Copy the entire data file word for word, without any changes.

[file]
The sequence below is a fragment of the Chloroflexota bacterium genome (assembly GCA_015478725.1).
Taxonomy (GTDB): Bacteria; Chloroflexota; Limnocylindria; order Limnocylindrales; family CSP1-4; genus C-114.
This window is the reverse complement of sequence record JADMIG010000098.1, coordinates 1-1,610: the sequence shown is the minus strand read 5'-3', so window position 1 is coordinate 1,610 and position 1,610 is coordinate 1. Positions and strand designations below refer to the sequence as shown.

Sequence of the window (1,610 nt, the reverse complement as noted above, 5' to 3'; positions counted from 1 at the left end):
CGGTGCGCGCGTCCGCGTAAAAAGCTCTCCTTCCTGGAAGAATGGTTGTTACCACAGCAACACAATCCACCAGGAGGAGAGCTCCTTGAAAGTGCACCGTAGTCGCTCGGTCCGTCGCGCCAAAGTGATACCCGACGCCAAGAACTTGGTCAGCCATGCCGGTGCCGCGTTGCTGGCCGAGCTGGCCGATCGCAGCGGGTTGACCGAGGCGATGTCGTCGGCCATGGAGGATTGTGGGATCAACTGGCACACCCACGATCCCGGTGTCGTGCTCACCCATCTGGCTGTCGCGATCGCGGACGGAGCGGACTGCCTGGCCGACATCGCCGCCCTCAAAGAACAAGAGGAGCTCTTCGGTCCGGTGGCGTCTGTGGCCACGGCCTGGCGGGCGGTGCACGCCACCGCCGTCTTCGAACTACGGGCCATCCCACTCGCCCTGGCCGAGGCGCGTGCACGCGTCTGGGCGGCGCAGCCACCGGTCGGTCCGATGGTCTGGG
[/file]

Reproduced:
The sequence below is a fragment of the Chloroflexota bacterium genome (assembly GCA_015478725.1).
Taxonomy (GTDB): Bacteria; Chloroflexota; Limnocylindria; order Limnocylindrales; family CSP1-4; genus C-114.
This window is the reverse complement of sequence record JADMIG010000098.1, coordinates 1-1,610: the sequence shown is the minus strand read 5'-3', so window position 1 is coordinate 1,610 and position 1,610 is coordinate 1. Positions and strand designations below refer to the sequence as shown.

Sequence of the window (1,610 nt, the reverse complement as noted above, 5' to 3'; positions counted from 1 at the left end):
CGGTGCGCGCGTCCGCGTAAAAAGCTCTCCTTCCTGGAAGAATGGTTGTTACCACAGCAACACAATCCACCAGGAGGAGAGCTCCTTGAAAGTGCACCGTAGTCGCTCGGTCCGTCGCGCCAAAGTGATACCCGACGCCAAGAACTTGGTCAGCCATGCCGGTGCCGCGTTGCTGGCCGAGCTGGCCGATCGCAGCGGGTTGACCGAGGCGATGTCGTCGGCCATGGAGGATTGTGGGATCAACTGGCACACCCACGATCCCGGTGTCGTGCTCACCCATCTGGCTGTCGCGATCGCGGACGGAGCGGACTGCCTGGCCGACATCGCCGCCCTCAAAGAACAAGAGGAGCTCTTCGGTCCGGTGGCGTCTGTGGCCACGGCCTGGCGGGCGGTGCACGCCACCGCCGTCTTCGAACTACGGGCCATCCCACTCGCCCTGGCCGAGGCGCGTGCACGCGTCTGGGCGGCGCAGCCACCGGTCGGTCCGATGGTCTGGG